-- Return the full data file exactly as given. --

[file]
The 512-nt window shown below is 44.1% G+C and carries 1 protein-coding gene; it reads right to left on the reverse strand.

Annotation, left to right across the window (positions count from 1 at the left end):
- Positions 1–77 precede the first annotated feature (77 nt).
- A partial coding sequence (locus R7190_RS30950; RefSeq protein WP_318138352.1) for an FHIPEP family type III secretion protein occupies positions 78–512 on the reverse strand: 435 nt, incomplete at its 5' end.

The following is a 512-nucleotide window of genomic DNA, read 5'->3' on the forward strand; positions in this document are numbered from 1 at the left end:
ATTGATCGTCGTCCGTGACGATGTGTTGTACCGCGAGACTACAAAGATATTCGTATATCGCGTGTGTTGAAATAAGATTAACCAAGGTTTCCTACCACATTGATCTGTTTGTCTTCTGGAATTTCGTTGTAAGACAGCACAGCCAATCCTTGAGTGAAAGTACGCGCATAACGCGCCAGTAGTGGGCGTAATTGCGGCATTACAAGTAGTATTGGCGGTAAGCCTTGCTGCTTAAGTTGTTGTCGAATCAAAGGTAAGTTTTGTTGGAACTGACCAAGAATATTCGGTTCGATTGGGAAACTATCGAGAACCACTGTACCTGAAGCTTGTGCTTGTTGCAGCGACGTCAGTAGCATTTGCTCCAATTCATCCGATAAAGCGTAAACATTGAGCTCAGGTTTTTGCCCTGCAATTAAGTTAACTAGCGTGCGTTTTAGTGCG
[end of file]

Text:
The 512-nt window shown below is 44.1% G+C and carries 1 protein-coding gene; it reads right to left on the reverse strand.

Annotation, left to right across the window (positions count from 1 at the left end):
- Positions 1–77 precede the first annotated feature (77 nt).
- A partial coding sequence (locus R7190_RS30950; RefSeq protein WP_318138352.1) for an FHIPEP family type III secretion protein occupies positions 78–512 on the reverse strand: 435 nt, incomplete at its 5' end.

The following is a 512-nucleotide window of genomic DNA, read 5'->3' on the forward strand; positions in this document are numbered from 1 at the left end:
ATTGATCGTCGTCCGTGACGATGTGTTGTACCGCGAGACTACAAAGATATTCGTATATCGCGTGTGTTGAAATAAGATTAACCAAGGTTTCCTACCACATTGATCTGTTTGTCTTCTGGAATTTCGTTGTAAGACAGCACAGCCAATCCTTGAGTGAAAGTACGCGCATAACGCGCCAGTAGTGGGCGTAATTGCGGCATTACAAGTAGTATTGGCGGTAAGCCTTGCTGCTTAAGTTGTTGTCGAATCAAAGGTAAGTTTTGTTGGAACTGACCAAGAATATTCGGTTCGATTGGGAAACTATCGAGAACCACTGTACCTGAAGCTTGTGCTTGTTGCAGCGACGTCAGTAGCATTTGCTCCAATTCATCCGATAAAGCGTAAACATTGAGCTCAGGTTTTTGCCCTGCAATTAAGTTAACTAGCGTGCGTTTTAGTGCG